I think the most recent time that I felt specifically appreciated by a company and specifically a loyalty program that I’m a part of is with the Southwest Airlines. I’ve achieved one of the highest status levels, the A-list Preferred. They sent to me a letter. I already knew that I made that. It was something that I was striving for, so I was aware of the exact time that I achieved that status level. But I got a letter. It had a sort of a congratulatory postcard in it as well as sort of a identification card as part of that achievement.

~ C.M.

Lesson #5: Consumers embrace companies interacting with them, not just reacting

These days, it’s not just about responding to and resolving issues. Great companies are speaking up, actively looking for ways to do little things for customers, interacting with them instead of simply reacting. There’s almost a dizzying array of creative gestures rolling out, from interactive spin-the-wheel prize games to a return program in which no receipt was required. This fosters honesty and sincerity, two values that shine when it comes to loyalty.

I feel like companies now are being more vocal about their appreciation. I’ve had a few companies reach out to me on social media when I had issues. UPS did that. For example, when I had an issue, they reached out to me via DM. They resolved my issue. They followed up with me. They even followed me back. I’ve had companies show me appreciation through credits on my account, just for being a valued customer, or waiving ATM fees for me.

~ X.C.

So what does this mean?

In our modern world, the bottom line is that recognition has become more elevating than appreciation. Recognition is what deepens loyalty. Social media and other technology have given consumers the option of a mighty sword; to complain in front of thousands on social media, and to demand a response. This “nuclear option” for consumers opens the door for companies to engender deeper brand loyalty by publicly addressing, calling out, awarding, and/or thanking consumers who have gone out of their way and worked hard to praise the brand. If the corporation is deaf, uncaring, willfully inflexible, and unwilling to transfer power to the consumer, a public spiral of negativity and frustration can ensue.

Top brands today are being highly creative, detailed, generous and trusting in how they show appreciation for the customers. The very smartest are recognizing them publicly, rewarding and awarding them, thanking them for their hard work.

How to create (or enhance) a Customer Appreciation Program:

  • Make sure your accolades are public,not just private: Demonstrate Recognition (seen by others) not just Appreciation (1-on-1).
  • Be creative:Companies that are creative in their approach stand out.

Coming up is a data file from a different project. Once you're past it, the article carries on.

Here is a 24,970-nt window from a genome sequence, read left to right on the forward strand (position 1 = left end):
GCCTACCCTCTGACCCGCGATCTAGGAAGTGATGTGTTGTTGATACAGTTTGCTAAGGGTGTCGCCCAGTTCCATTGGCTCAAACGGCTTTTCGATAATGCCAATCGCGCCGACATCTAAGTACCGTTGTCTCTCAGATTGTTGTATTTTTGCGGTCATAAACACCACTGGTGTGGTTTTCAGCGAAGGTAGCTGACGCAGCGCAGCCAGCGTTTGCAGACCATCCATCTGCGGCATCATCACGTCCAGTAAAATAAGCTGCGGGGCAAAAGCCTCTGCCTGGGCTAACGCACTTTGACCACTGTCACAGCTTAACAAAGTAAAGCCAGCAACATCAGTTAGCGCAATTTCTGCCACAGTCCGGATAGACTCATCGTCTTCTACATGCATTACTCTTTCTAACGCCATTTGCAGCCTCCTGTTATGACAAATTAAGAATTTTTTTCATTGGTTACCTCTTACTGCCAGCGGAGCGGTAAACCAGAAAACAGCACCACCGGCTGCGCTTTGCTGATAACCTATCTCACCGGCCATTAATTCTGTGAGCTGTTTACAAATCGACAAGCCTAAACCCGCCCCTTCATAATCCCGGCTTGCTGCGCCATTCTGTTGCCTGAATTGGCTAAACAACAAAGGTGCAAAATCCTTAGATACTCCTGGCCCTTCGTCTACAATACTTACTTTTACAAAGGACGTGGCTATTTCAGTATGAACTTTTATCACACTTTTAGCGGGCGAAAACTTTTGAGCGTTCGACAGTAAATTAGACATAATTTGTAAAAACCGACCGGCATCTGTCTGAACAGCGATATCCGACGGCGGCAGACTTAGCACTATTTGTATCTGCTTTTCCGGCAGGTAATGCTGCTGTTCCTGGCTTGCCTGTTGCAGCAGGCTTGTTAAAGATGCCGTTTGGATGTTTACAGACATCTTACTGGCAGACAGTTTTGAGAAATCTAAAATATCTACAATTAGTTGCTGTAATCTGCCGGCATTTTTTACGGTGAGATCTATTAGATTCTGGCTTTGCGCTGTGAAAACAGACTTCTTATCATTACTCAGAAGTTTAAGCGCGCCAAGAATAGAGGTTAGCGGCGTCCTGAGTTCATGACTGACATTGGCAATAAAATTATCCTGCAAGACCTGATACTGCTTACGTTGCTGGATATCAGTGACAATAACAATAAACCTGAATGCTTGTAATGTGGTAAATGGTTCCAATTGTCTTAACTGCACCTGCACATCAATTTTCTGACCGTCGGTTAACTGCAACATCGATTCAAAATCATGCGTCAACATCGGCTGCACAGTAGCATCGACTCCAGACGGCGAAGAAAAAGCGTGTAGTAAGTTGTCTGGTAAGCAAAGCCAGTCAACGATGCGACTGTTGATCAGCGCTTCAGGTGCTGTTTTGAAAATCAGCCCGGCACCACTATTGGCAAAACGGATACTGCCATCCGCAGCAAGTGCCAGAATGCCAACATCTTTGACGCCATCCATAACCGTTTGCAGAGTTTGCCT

• Don’t forget the little things: Incorporate large numbers of small things that make people happy today.
  • Implement game-like tiering:Develop rich game-like levels to show appreciation for both big and small efforts.
  • Create share-worthy stories:Enable protocols that will make for loved, share-worthy stories, often revolving around unexpected, “above and beyond” company actions to be made public by consumers.

Unique Research Methodology

Mobile video surveys are revolutionizing the qualitative research industry because they enable respondents to speak freely in an environment that is comfortable for them. This methodology not only captures emotion and nonverbal cues that uncover customer truths, but is especially relevant in the context of customer appreciation and recognition because often the company to customer interaction is 1-on-1 and personal.

Who did we talk to?

We recruited consumers across the US from a diverse range of cities and states, and each responded to 10 questions crafted by the Fabric team. The recruits included active rewards/loyalty members across various categories (airline, entertainment, retail, etc.), as well as consumers who do not select rewards/loyalty programs solely on value/discounts. There was a mix of genders, household income, education a socio-economic status.

Want to learn more about mobile video survey design?

If you’re interested in learning more about using mobile video for consumer insights, visit our website for free resources on mobile video ethnography, use cases, methodologies and study design.

About the Author

Tom Basset

Tom is the Founder and CEO of Fabric. He has spent over 20 years in consumer market research and strategy for some of the world’s most iconic brands, including Nike, Apple, Google, Microsoft, and Sonos.

A specialist in using mobile video survey technology for ethnographic research, Tom has completed such studies on behalf of F500 global brands in the US, Asia, Latin America and Europe. He also has led Fabric collaborations with Carnegie Mellon’s Human Computing Interaction Masters program, Wharton’s MBA program, and Stanford Engineering.

Tom was a panelist on the London Design Festival’s Global Innovation Forum, and he has interviewed leading creative visionaries including Frank Gehry, David Rockwell, John Boiler, Yves Behar, John Jay and Maira Kalman for a documentary film he created and produced called “Briefly.”